Side A – Yasgrid
Listening to Kayelle spin a highly embellished account of their battle against the Troubles wasn’t a particularly comfortable experience for Yasgrid but she was able to find a silver lining to it.
“I’ve heard that Troubles are impossibly fast,” Marianne said. “Does Endings give you heightened reflexes while you fight them?”
“Not at all,” Kayelle said. “A lot of the fight just comes down to focus and having something to fight for.”
Kayelle’s strategy seemed transparent to Yasgrid. If “Nia” had something to fight for in saving her sister, how much better wouldn’t she fight if she had a lover who was depending on her to come home safely? Neither Marianne nor Salana had made that particular leap yet, but Kayelle was making a less than subtle effort to bring them around to working it out.
For Yasgrid the important thing was that Kayelle was buying into the notion of fighting better because she had something worth fighting for. Given that Kayelle’s pledge to Endings had been an unfulfillable promise to eradicate all of the Troubles in the Darkwood, Yasgrid was pleased to see that there was an angle she could work on to get Kayelle to connect with something that might be worth living for. That might not be enough to get Kayelle to abandon her impossible task, but anything that kept Nia’s sister from pitching herself into an unwinnable fight was a good thing in Yasgrid’s books.
“Do you know which Troubles you’re going to go after next?” Salana asked. She cut apart a few of the roasted vegetables which surrounded her Crystal Bass filet, reminding Yasgrid that she needed to keep pace with the others or she’d be the last person eating.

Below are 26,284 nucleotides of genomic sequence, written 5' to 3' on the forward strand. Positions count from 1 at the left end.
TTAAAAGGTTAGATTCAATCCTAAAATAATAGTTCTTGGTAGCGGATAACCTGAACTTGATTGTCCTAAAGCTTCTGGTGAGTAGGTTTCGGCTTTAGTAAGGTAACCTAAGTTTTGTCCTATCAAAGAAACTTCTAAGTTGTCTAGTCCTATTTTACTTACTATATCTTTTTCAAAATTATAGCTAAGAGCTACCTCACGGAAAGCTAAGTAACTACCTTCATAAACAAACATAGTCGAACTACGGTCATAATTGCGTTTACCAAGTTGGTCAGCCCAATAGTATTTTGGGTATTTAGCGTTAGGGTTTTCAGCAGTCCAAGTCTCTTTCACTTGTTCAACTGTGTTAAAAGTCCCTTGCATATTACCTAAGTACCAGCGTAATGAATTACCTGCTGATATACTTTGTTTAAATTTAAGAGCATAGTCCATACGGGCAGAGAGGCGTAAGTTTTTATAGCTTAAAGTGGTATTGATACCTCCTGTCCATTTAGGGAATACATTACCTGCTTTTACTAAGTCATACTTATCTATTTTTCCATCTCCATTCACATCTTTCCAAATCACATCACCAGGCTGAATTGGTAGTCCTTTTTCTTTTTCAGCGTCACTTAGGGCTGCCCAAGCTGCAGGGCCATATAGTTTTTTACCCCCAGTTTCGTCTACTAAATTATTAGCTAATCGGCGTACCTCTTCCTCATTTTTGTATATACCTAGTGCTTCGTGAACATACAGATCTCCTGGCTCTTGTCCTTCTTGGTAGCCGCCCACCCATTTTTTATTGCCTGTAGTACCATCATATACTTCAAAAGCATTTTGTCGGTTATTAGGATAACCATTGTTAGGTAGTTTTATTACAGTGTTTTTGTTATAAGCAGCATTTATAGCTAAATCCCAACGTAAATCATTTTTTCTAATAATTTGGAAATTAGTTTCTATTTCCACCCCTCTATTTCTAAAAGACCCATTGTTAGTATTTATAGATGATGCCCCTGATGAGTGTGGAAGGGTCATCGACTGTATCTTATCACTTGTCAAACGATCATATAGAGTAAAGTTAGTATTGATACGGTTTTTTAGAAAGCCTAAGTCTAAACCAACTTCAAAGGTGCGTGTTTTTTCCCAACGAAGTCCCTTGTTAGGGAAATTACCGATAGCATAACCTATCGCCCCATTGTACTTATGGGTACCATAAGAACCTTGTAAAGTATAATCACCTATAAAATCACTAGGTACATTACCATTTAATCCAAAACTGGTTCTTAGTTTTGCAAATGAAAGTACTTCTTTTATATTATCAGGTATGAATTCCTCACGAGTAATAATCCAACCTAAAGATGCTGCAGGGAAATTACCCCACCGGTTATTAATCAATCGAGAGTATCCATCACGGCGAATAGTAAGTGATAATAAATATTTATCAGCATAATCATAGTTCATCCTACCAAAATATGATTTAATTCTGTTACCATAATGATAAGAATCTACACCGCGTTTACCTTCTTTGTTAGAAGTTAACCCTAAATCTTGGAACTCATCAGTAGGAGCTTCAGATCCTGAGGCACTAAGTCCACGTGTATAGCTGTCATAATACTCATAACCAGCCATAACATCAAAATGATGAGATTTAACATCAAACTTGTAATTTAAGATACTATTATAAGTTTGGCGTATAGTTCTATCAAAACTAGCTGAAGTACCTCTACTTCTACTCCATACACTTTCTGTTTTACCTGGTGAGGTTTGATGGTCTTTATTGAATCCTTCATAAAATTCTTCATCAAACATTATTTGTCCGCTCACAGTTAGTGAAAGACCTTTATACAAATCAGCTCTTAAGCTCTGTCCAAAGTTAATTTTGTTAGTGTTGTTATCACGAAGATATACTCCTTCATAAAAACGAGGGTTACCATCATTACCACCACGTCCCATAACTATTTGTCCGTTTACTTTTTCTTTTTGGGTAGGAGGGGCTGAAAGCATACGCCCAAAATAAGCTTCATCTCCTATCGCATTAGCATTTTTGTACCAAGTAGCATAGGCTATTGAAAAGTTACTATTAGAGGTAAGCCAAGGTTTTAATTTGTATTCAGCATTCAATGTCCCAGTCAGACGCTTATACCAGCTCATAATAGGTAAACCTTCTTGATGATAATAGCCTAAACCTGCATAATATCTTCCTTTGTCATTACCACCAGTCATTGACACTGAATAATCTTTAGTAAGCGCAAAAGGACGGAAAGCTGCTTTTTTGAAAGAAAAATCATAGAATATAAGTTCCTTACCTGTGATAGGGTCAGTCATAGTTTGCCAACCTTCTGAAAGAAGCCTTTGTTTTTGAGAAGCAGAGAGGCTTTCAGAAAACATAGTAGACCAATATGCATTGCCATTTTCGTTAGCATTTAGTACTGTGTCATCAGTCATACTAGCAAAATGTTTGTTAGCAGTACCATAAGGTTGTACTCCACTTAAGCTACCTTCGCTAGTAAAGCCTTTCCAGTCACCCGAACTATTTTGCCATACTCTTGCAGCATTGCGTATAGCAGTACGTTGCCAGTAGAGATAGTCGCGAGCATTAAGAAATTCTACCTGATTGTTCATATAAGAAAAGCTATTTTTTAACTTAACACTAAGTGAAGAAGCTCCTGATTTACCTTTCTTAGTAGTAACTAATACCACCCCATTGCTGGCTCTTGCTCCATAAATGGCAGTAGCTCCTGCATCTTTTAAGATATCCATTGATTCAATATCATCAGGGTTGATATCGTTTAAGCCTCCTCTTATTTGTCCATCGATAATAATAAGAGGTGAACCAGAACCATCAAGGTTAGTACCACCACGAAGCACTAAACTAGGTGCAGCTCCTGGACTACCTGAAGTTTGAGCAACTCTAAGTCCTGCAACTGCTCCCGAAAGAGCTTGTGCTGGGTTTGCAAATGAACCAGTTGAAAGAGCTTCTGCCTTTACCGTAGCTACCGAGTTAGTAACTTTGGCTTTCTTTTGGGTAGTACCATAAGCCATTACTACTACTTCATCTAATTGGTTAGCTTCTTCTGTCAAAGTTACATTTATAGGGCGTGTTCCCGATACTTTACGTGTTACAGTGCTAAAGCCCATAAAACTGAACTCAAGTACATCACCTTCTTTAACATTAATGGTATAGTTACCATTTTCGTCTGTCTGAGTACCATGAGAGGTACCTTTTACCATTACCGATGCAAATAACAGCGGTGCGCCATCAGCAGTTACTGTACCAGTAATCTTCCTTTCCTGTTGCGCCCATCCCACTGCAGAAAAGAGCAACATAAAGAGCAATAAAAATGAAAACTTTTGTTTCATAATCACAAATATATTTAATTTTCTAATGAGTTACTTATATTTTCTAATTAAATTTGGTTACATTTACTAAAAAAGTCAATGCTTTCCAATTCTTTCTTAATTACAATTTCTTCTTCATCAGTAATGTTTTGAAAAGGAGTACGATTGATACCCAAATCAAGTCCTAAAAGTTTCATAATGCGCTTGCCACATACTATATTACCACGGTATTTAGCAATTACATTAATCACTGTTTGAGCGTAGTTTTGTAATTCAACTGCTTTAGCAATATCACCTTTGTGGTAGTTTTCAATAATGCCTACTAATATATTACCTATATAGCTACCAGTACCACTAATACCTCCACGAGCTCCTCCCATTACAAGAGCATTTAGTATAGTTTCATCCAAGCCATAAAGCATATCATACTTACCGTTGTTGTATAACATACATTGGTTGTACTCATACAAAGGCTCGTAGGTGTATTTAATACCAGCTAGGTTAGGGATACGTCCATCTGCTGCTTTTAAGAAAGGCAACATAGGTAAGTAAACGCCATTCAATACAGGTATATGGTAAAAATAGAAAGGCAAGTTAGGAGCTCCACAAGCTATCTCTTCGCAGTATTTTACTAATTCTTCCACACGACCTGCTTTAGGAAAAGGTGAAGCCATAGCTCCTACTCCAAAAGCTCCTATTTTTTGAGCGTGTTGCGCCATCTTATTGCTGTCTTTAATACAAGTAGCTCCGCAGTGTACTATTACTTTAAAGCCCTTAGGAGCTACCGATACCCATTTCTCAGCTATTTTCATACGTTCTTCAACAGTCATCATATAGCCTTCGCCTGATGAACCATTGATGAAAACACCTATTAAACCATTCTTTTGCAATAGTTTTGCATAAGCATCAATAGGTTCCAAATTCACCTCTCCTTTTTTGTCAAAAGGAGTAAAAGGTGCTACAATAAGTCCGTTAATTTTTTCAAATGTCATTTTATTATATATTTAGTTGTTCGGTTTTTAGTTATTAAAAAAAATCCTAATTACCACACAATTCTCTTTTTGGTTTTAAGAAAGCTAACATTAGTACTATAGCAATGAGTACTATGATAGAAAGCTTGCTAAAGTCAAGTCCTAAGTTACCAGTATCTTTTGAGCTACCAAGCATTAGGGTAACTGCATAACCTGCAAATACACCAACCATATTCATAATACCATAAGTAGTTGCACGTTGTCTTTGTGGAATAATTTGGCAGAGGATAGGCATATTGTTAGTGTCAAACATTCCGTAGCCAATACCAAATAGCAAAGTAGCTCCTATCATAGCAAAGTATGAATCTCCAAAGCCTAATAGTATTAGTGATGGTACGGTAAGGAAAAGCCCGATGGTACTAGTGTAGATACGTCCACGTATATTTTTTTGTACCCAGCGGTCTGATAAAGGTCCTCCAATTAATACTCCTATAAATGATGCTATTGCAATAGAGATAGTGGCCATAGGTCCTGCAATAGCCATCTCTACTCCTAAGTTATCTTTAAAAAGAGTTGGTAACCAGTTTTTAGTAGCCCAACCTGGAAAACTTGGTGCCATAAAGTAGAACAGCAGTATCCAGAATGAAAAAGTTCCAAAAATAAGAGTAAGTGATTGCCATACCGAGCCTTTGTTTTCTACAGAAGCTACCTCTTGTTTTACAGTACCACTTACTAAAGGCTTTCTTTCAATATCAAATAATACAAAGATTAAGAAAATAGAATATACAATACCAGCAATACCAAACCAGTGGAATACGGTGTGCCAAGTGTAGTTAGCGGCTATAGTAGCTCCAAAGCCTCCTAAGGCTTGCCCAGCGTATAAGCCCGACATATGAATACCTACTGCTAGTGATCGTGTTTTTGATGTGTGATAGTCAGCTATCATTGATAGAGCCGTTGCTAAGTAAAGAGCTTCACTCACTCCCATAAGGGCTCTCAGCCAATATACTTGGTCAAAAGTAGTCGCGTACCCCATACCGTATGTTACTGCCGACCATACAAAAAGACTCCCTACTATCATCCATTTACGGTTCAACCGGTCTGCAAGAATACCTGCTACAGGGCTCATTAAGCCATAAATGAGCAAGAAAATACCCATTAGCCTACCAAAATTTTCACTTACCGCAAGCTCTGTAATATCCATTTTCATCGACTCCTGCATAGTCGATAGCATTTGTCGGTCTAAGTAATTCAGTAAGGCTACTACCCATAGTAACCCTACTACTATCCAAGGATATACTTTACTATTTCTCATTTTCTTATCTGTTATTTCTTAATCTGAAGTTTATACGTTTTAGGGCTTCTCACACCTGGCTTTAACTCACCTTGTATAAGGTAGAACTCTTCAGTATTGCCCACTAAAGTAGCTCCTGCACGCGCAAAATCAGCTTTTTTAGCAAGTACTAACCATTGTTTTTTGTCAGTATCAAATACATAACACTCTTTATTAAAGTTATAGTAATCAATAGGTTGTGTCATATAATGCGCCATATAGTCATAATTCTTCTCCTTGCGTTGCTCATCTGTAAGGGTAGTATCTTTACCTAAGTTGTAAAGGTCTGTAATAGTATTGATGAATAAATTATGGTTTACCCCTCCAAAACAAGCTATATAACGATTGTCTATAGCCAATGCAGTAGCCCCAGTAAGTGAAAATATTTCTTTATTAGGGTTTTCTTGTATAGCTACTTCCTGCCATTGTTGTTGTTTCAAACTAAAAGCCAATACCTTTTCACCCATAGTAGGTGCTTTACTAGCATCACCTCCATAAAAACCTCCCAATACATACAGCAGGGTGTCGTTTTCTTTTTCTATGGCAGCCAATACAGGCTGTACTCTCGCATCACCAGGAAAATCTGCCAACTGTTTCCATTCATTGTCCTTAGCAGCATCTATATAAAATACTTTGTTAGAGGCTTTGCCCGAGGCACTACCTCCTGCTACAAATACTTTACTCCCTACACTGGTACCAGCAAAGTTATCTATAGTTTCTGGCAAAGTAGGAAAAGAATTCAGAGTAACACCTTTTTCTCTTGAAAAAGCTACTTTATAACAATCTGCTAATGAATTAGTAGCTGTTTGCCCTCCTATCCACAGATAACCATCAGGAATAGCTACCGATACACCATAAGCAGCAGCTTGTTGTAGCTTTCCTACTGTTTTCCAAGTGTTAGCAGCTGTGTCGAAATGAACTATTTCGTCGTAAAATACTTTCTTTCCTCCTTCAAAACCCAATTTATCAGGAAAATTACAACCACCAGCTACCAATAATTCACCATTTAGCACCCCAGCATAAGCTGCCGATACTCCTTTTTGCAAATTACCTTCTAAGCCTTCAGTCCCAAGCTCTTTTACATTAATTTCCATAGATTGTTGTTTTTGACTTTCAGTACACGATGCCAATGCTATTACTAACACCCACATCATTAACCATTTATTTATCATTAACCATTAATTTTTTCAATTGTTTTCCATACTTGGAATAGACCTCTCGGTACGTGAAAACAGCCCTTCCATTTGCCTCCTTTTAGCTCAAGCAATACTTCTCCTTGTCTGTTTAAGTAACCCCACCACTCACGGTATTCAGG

“I want to do some research on Bluefalls’ history,” Kayelle said. “I don’t think the Troubles we fought made this area their home, but they were close enough that they might have come from someone who lived here within the last few decades.”
“What will that tell you?” Marianne asked. “You already defeated them didn’t you?”
“We did, but there were three of them working together,” Kayelle said. “Where there’s three, who’s to say there aren’t four, or four dozen.”
“But that’s not possible, is it?” Salana asked, the idea horrible enough that she paused with her fork midway to her mouth.
“Four dozen shouldn’t be,” Kayelle said. “Even the three we faced weren’t working directly together, and if there were many more than that I think it would be inevitable that they’d tear each other apart.”
“Unless they shared a compatible origin,” Marianne said.
Yasgrid’s initial shock at meeting Marianne had faded to the point where there was little more than Yasgrid’s normal social awkwardness keeping her from taking a full share of the conversation. Even if she’d been eager to speak though, Yasgrid would have held back. Listening was so much more enlightening.
Among the things she’d picked up simply by observing the conversation was that Salana hadn’t traveled beyond the general area of Bluefalls, and tended to defer to Marianne as being more experienced, despite Marianne being a year younger. Marianne, meanwhile, earned that deference not by being more widely traveled but because she had a mind that was as sharp as the fiercest north wind.